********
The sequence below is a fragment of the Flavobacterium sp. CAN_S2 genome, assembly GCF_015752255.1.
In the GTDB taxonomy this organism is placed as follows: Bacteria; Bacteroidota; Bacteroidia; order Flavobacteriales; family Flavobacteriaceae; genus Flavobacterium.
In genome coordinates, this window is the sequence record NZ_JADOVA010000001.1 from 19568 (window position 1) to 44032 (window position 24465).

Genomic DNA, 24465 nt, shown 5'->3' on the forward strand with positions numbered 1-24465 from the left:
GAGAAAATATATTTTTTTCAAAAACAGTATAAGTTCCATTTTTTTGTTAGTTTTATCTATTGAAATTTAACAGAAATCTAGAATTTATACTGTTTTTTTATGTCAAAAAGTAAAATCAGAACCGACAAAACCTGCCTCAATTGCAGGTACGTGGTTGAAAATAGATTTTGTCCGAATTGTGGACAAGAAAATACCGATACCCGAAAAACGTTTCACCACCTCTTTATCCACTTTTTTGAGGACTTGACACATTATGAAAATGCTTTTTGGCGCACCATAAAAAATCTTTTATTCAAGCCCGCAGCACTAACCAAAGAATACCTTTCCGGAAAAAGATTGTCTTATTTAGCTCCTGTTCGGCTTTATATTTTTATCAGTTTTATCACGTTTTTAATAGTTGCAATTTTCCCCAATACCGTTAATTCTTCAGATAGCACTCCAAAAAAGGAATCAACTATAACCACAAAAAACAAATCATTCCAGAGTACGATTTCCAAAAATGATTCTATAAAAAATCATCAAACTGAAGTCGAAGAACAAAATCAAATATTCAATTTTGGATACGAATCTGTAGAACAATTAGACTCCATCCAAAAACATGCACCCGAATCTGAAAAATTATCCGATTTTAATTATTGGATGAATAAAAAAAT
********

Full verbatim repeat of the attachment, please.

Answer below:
The sequence below is a fragment of the Flavobacterium sp. CAN_S2 genome, assembly GCF_015752255.1.
In the GTDB taxonomy this organism is placed as follows: Bacteria; Bacteroidota; Bacteroidia; order Flavobacteriales; family Flavobacteriaceae; genus Flavobacterium.
In genome coordinates, this window is the sequence record NZ_JADOVA010000001.1 from 19568 (window position 1) to 44032 (window position 24465).

Genomic DNA, 24465 nt, shown 5'->3' on the forward strand with positions numbered 1-24465 from the left:
GAGAAAATATATTTTTTTCAAAAACAGTATAAGTTCCATTTTTTTGTTAGTTTTATCTATTGAAATTTAACAGAAATCTAGAATTTATACTGTTTTTTTATGTCAAAAAGTAAAATCAGAACCGACAAAACCTGCCTCAATTGCAGGTACGTGGTTGAAAATAGATTTTGTCCGAATTGTGGACAAGAAAATACCGATACCCGAAAAACGTTTCACCACCTCTTTATCCACTTTTTTGAGGACTTGACACATTATGAAAATGCTTTTTGGCGCACCATAAAAAATCTTTTATTCAAGCCCGCAGCACTAACCAAAGAATACCTTTCCGGAAAAAGATTGTCTTATTTAGCTCCTGTTCGGCTTTATATTTTTATCAGTTTTATCACGTTTTTAATAGTTGCAATTTTCCCCAATACCGTTAATTCTTCAGATAGCACTCCAAAAAAGGAATCAACTATAACCACAAAAAACAAATCATTCCAGAGTACGATTTCCAAAAATGATTCTATAAAAAATCATCAAACTGAAGTCGAAGAACAAAATCAAATATTCAATTTTGGATACGAATCTGTAGAACAATTAGACTCCATCCAAAAACATGCACCCGAATCTGAAAAATTATCCGATTTTAATTATTGGATGAATAAAAAAAT